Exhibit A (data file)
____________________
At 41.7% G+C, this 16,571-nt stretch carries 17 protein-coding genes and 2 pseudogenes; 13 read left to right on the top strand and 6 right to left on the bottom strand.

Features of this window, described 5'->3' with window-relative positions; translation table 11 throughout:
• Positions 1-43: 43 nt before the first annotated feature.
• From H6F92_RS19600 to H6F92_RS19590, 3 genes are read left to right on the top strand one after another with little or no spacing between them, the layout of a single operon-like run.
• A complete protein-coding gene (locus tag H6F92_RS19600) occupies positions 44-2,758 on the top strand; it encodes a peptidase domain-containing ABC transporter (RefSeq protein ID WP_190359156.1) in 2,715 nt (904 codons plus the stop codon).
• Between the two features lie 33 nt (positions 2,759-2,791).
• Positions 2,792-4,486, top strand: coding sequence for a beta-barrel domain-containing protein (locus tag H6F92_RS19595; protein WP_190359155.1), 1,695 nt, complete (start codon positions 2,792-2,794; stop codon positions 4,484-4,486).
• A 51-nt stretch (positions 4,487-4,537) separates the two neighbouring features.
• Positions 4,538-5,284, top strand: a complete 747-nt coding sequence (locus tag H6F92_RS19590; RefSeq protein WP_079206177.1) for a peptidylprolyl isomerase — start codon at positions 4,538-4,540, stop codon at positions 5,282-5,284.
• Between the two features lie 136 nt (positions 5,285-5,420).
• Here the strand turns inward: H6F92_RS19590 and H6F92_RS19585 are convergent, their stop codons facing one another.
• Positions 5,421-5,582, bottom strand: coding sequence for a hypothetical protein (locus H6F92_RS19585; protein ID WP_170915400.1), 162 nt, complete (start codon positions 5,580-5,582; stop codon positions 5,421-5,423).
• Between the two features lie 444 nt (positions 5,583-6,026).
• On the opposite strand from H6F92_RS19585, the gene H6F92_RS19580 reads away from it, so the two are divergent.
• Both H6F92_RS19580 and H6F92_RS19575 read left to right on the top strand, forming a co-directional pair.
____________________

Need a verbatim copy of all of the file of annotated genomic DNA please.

At 41.7% G+C, this 16,571-nt stretch carries 17 protein-coding genes and 2 pseudogenes; 13 read left to right on the top strand and 6 right to left on the bottom strand.

Features of this window, described 5'->3' with window-relative positions; translation table 11 throughout:
• Positions 1-43: 43 nt before the first annotated feature.
• From H6F92_RS19600 to H6F92_RS19590, 3 genes are read left to right on the top strand one after another with little or no spacing between them, the layout of a single operon-like run.
• A complete protein-coding gene (locus tag H6F92_RS19600) occupies positions 44-2,758 on the top strand; it encodes a peptidase domain-containing ABC transporter (RefSeq protein ID WP_190359156.1) in 2,715 nt (904 codons plus the stop codon).
• Between the two features lie 33 nt (positions 2,759-2,791).
• Positions 2,792-4,486, top strand: coding sequence for a beta-barrel domain-containing protein (locus tag H6F92_RS19595; protein WP_190359155.1), 1,695 nt, complete (start codon positions 2,792-2,794; stop codon positions 4,484-4,486).
• A 51-nt stretch (positions 4,487-4,537) separates the two neighbouring features.
• Positions 4,538-5,284, top strand: a complete 747-nt coding sequence (locus tag H6F92_RS19590; RefSeq protein WP_079206177.1) for a peptidylprolyl isomerase — start codon at positions 4,538-4,540, stop codon at positions 5,282-5,284.
• Between the two features lie 136 nt (positions 5,285-5,420).
• Here the strand turns inward: H6F92_RS19590 and H6F92_RS19585 are convergent, their stop codons facing one another.
• Positions 5,421-5,582, bottom strand: coding sequence for a hypothetical protein (locus H6F92_RS19585; protein ID WP_170915400.1), 162 nt, complete (start codon positions 5,580-5,582; stop codon positions 5,421-5,423).
• Between the two features lie 444 nt (positions 5,583-6,026).
• On the opposite strand from H6F92_RS19585, the gene H6F92_RS19580 reads away from it, so the two are divergent.
• Both H6F92_RS19580 and H6F92_RS19575 read left to right on the top strand, forming a co-directional pair.